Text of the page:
DALLAS -- SD-WAN Strategies for Success -- While SD-WAN enables operators to utilize a hybrid WAN and solve for bandwidth costs and application visibility, the industry needs to move beyond SD-WAN to software-define the enterprise branch (SD-Branch), said Kelly Ahuja, president and CEO of Versa Networks , here Tuesday.
The current model for SD-WAN hasn't fully addressed the complexity and agility needs at the enterprise branch, and a portion of the market will require more simplicity and a lower cost structure, said Ahuja.
"Here's the challenge -- at every location, at every remote site, an enterprise typically has multiple devices," he said. "We did a survey with Dimensional Research that showed that at a typical location, an enterprise will have 6 or 10 or even more. Around 66% of the enterprises that reported to us, told us they had more than 6 or 10 devices at a remote site. That's a real challenge for the enterprise, which is not the service or the WAN itself, it's all the things they're trying to do at that location." (See Versa Branches Out SD-WAN Offering.)
As enterprises shift to a digital, multi-cloud, SaaS world, they need contextual visibility and insights in order to enable automated policy-based control over users and applications. Enterprises want to reduce costs, but more importantly, they want to reduce complexity, added Ahuja.
"IT teams can't deliver the speed and agility that they're required to from business world. That's the big challenge they have to solve and a lot of them are looking at SD-WAN," he said.
Security is also front-of-mind as the enterprises' perimeter isn't just at the device level, but is at the user level and now the "perimeter-less" enterprise needs distributed security, said Ahuja. The solution to providing connectivity as both applications and users are fully mobile is to integrate the network and security together.
"My dream world is that I don't have to travel with any screens, I just want to be able to sit somewhere, do a biometric scan, and my PC, my applications, my content just shows up right there -- and we are going to get there," he added. "But to get there it's going to require a whole lot more innovation. To get that to happen, you have users going mobile, but now applications are going mobile."
In order to meet changing enterprise needs, service provider's business services should focus on three things -- profitability and growth, network relevance and agility at lower cost, said Ahuja.
"Service providers -- network is where you start, network is where you end and you have to be able to increase relevance of the network," he said.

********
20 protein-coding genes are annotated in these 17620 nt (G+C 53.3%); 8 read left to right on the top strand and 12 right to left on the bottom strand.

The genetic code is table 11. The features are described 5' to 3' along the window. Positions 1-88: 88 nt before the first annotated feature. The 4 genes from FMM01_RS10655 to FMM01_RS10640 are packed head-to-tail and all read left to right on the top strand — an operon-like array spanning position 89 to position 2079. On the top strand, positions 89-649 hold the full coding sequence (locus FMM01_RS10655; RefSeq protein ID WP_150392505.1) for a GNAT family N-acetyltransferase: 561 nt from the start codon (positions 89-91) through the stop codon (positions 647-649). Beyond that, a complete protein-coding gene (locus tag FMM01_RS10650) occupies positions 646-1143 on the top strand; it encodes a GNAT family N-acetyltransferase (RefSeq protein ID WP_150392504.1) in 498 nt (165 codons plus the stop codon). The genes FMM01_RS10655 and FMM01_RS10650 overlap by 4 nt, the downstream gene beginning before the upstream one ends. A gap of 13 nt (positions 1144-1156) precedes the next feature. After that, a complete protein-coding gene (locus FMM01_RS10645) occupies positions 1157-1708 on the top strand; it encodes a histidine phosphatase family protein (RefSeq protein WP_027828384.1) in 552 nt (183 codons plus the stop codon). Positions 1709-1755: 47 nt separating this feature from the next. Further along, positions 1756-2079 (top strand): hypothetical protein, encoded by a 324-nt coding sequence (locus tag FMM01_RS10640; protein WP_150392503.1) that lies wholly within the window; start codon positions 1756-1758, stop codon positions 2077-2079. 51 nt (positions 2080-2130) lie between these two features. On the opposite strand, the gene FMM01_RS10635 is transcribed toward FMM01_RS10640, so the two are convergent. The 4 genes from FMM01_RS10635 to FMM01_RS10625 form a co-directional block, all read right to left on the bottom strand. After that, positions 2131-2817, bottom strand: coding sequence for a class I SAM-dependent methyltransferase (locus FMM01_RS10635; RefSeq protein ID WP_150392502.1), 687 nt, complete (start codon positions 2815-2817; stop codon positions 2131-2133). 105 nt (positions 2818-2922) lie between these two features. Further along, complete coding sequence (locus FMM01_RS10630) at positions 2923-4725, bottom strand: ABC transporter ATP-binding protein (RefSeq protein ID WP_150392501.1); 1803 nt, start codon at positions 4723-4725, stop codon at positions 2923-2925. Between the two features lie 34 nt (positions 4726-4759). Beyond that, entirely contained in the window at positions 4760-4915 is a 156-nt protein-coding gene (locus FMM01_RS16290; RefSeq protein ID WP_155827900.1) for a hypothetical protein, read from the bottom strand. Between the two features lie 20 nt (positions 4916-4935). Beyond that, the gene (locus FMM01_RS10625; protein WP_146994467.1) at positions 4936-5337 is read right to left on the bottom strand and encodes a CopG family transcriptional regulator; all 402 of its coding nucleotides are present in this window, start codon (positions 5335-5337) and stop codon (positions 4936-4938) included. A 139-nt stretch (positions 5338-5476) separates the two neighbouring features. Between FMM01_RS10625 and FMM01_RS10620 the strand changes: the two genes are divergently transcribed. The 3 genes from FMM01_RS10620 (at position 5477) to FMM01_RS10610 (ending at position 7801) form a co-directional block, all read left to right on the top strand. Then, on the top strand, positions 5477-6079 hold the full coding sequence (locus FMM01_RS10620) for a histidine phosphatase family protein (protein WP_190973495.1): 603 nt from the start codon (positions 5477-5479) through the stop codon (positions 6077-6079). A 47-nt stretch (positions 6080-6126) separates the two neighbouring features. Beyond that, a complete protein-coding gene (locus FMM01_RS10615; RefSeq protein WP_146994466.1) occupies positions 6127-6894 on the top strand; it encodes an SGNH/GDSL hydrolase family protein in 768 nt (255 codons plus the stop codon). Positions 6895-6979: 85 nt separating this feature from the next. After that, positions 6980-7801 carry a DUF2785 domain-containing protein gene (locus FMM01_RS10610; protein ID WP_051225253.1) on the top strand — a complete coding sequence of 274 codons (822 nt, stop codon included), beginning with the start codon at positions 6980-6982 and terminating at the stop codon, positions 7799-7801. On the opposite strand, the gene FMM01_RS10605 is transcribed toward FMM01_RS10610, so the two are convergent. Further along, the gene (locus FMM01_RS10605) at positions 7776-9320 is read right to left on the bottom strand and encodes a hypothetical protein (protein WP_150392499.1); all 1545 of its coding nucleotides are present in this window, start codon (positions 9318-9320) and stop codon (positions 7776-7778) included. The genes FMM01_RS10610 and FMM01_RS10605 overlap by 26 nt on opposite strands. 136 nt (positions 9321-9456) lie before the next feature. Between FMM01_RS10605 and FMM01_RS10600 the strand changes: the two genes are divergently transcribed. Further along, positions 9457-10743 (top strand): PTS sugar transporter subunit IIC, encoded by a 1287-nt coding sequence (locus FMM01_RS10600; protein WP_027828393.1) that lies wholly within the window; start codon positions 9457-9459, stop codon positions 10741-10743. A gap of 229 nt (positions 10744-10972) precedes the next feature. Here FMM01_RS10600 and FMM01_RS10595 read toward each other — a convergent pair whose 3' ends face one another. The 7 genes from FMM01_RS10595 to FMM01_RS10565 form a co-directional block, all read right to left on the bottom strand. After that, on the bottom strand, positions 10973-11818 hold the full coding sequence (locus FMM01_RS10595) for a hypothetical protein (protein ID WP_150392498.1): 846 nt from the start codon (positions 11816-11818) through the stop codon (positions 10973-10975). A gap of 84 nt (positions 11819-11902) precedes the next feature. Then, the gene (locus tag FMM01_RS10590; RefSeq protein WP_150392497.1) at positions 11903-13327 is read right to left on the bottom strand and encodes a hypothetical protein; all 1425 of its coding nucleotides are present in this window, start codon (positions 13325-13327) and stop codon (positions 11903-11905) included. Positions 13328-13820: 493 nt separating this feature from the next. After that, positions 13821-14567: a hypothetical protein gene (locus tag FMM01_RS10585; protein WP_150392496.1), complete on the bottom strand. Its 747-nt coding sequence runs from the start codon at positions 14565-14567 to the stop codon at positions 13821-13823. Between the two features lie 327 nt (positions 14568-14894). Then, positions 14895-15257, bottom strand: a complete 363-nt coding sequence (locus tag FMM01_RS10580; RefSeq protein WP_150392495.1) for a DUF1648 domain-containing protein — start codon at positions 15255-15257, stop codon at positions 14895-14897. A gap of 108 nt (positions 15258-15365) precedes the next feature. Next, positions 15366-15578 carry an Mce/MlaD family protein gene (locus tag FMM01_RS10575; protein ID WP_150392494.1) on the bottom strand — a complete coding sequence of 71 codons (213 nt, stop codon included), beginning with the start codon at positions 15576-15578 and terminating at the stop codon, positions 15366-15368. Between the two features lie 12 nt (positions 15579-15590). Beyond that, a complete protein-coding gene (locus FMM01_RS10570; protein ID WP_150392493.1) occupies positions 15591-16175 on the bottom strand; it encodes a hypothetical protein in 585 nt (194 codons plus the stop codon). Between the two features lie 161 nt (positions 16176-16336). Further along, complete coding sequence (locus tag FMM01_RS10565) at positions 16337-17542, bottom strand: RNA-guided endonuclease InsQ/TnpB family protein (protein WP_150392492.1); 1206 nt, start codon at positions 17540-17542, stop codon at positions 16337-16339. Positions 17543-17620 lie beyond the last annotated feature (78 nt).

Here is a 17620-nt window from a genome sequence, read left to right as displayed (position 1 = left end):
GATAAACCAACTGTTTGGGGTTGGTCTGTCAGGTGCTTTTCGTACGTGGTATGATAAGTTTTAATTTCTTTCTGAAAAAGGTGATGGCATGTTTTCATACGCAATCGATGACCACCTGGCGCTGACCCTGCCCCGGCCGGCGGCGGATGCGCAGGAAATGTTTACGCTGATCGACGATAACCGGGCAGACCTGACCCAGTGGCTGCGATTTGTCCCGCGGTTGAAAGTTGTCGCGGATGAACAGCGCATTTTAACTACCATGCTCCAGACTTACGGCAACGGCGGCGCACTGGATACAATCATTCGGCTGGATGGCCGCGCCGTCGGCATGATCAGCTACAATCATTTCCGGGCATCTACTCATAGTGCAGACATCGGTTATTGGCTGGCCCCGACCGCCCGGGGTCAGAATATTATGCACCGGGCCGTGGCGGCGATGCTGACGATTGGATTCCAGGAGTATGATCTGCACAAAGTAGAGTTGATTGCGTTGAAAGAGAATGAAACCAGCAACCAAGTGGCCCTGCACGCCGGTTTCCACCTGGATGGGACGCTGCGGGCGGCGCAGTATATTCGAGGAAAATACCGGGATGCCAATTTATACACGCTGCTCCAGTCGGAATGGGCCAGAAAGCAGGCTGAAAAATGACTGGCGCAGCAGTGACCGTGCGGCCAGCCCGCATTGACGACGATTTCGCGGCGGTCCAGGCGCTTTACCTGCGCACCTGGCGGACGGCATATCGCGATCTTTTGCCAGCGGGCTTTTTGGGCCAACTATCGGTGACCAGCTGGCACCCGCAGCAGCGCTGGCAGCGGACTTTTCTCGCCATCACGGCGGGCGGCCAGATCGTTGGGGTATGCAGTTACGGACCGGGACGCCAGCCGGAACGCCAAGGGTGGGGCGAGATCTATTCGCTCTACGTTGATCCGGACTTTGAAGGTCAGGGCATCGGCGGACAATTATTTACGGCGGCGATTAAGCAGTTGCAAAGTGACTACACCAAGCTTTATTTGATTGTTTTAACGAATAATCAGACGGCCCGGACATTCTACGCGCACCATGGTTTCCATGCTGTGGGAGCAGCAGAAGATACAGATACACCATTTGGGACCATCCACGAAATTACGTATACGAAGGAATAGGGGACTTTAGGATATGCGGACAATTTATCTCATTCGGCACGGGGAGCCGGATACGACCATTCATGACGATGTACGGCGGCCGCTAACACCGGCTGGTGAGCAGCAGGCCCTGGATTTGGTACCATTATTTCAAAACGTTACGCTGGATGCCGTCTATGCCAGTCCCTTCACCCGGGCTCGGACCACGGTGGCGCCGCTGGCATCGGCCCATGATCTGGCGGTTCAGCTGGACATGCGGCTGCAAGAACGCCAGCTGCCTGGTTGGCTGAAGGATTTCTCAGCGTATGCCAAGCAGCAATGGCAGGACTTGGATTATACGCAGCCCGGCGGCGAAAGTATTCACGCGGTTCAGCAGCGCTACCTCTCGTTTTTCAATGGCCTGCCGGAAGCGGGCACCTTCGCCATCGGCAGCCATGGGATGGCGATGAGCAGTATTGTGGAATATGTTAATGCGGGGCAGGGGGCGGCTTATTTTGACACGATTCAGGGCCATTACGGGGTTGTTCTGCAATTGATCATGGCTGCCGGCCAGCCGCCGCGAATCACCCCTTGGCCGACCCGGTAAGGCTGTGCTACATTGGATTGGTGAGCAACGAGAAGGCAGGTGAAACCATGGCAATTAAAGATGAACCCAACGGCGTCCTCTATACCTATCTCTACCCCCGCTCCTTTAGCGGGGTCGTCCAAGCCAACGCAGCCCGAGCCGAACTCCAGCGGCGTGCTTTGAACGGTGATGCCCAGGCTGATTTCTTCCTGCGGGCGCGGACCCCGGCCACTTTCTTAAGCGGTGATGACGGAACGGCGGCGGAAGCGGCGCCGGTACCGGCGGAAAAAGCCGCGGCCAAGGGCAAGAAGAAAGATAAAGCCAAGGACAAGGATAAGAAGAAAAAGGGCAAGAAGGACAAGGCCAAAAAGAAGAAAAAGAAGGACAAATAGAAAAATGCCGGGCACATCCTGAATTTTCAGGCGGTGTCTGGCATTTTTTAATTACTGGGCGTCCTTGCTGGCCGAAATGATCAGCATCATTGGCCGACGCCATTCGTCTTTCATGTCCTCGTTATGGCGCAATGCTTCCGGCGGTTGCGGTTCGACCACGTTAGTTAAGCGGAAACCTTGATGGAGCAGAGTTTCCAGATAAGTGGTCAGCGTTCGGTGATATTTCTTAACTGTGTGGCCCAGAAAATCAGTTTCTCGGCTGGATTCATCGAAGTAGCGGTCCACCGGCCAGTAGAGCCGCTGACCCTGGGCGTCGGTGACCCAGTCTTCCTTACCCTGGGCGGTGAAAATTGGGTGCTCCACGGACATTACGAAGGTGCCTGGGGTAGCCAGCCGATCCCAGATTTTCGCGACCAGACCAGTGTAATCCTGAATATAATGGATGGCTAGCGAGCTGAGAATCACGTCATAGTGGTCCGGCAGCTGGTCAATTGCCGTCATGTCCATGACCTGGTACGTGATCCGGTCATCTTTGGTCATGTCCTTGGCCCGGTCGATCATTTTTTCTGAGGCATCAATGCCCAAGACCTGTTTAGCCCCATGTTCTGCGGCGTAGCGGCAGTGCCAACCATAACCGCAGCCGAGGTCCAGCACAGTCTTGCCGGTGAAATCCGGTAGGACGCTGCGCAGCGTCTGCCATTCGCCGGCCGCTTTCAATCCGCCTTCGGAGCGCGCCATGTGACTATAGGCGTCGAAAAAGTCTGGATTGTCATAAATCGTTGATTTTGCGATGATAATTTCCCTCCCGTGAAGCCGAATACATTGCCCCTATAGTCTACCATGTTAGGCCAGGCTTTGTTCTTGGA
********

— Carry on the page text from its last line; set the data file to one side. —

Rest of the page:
While many operators have been utilizing a multi-VNF model approach to SD-WAN, that offers flexibility but limits opportunity due to costs and complexity for the enterprise.
"The cost and complexity of a multi-VNF approach is going to limit -- it's not that you shouldn't do it, absolutely should do it -- but it's going to limit the opportunity that you have going after the broader market," said Ahuja.
The solution to these cost and complexity challenges in SD-WAN is to go beyond SD-WAN to enabling a software-defined branch (SD-Branch) -- to first manage the WAN, but also to manage the entire branch to address the portion of the market that will require more simplicity and a lower cost structure, said Ahuja. Versa has developed the Cloud IP Platform which is a cloud native, multi-service, multi-tenant software platform that integrates networking and security. It can be deployed at the branch, private or public cloud and can interconnect with hybrid WAN technologies.
"With that approach, you actually deliver not just a SD-WAN service, you can deliver a software-defined security service, which doesn't exist today," he said. "The last part, you can actually go beyond both of those and get on a path to software-defining that entire branch and offering the branch as a managed service."
Ahuja closed by weighing in on the SD-WAN/MPLS debate in response to an audience question about whether or not SD-WAN will replace MPLS.
"I do think that MPLS isn't going anywhere," he responded. "What I do see happening is perhaps you can offer a more advanced MPLS service for a certain portion of the enterprise... there are folks that will say you can turn off MPLS completely... but they weren't using MPLS to begin with."
— Kelsey Kusterer Ziser, Editor, Upskill U